Before we discuss SuperFly, it’s probably fair that we put this particular remake of a beloved pop-cultural artifact in some sort of context. One could conceivably argue that 2018 represents an entirely different era than 1972, that this current time has no similarity, not one damned thing in common with the year Gordon Parks Jr.’s original Super Fly was released — other than, you know, the presence of a criminal in the White House, a shadowy long-term war that no one wants to talk about, and the seemingly indiscriminate murders of people by trigger-happy police. So we should forget about drawing those kinds of parallels, right?
Of course not. Those comparisons are irresistible, especially when looking at a summer-release update of a popular, violent urban crime story from the so-called “Blaxploitation” file. How could anyone imagine that music-vid creator Director X’s version is anything other than a belated attempt to cash in on someone else’s idea? That should be taken for granted.
Given that, the brand new 21st-century item is a little bit better than we expected it to be, with dialogue that could arguably be called smart and relatively complex characterization — again, considering its mid-summer popcorn-and-nachos profile. Those two pluses go a long way toward making this titillating revenge-mobile easier to sit through. We’ve set the bar low and SuperFly clears it with considerable style. It is not repulsively stupid. That’s something to build on.
Youngblood Priest (played by TV veteran Trevor Jackson), a smooth-talking, coke-dealing Atlanta pimp, prides himself on his intelligence. As his mentor and business partner Scatter (Michael Kenneth Williams) observes, Priest prefers to play the long game. Priest’s coolness under fire is a definite advantage when dealing with the rival Snow Patrol mob, with their fluffy white parkas, and the Mexican cartel, as the three tribes shoot and pose their way through a turf tiff. The Snow Patrol’s skinny enforcer, Juju (Kaalan “KR” Walker), hates Priest with the power of a thousand cherry bombs. The cartel’s crafty jefe, Adalberto González (Esai Morales), meanwhile, seems relieved just to be in Juarez instead of El Paso.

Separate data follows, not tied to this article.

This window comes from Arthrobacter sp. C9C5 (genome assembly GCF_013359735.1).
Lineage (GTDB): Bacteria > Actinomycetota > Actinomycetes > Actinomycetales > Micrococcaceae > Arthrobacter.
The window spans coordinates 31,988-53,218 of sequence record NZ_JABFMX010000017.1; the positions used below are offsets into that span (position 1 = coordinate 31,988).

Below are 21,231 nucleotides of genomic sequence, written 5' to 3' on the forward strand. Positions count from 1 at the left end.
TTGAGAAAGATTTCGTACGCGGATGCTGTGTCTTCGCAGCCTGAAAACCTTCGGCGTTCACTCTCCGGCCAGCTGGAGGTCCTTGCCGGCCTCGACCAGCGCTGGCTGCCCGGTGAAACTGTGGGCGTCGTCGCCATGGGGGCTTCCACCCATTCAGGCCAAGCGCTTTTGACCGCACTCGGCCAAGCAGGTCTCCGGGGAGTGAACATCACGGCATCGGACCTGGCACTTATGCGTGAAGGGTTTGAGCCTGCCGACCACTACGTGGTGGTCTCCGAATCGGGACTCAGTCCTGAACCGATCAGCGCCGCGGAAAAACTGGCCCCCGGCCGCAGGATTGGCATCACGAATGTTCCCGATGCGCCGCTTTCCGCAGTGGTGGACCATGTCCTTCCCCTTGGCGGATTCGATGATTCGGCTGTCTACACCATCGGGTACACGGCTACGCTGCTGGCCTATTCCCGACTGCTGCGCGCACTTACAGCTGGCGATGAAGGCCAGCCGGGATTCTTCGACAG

The original Super Fly invented clichés; the new SuperFly merely perpetuates them. The Snow Patrol’s hectic nightclub, a circus of pole-dancers and snarling gunsels being showered by hundred-dollar bills, makes The Wolf of Wall Street look like Mister Rogers’ Neighborhood — clearly the stuff of Jeff Sessions’ worst nightmares. Then there’s the cartel’s Disappearing Machine. Just slide a victim in one end of the sinister metal canister, shut the door, and out the other end comes about a pint of black liquid. Ewww! The gun fights and sex scenes achieve a high standard of standardness.
But every now and then what passes for an original idea emerges from screenwriter Alex Tse (Sucker Free City) and Director X. (How does Director X bill himself if he gets only a writing credit? Writer X? Just asking.) The car chase through an Atlanta public park is suitably thrilling, especially when it climaxes in a crash that topples a statue of a uniformed officer — a Confederate general? Talk about topical. And the crooked white cops (Jennifer Morrison, Brian F. Durkin) who pull the much-used “drop the weapon!” shoot-’em-dead routine on a Black gangster during a traffic stop? Truly lifted from the headlines.A gospel choral performance at a funeral is the movie’s second-best musical touch, after the needle-drop reprise of Curtis Mayfield’s gorgeous “I’m Your Pusher” from the 1972 pic. The film’s best villain is neither a Black gangsta or a bent po-po — it’s Adalberto’s cut-throat granny, Esmeralda González, played with a vengeance by well-traveled Texas-born actor Renée Victor. If there’s any justice in the world, Esmeralda should be Priest’s main adversary in the sequel.
While we’re on the subject, it should surprise no one that Priest vanquishes all his enemies. He is last seen floating with his main squeeze on a yacht in the Adriatic Sea, just offshore from Montenegro. If he plays his cards right, in the sequel he could tangle with the Serbian mafia. SuperFly Goes to the Balkans? Why not?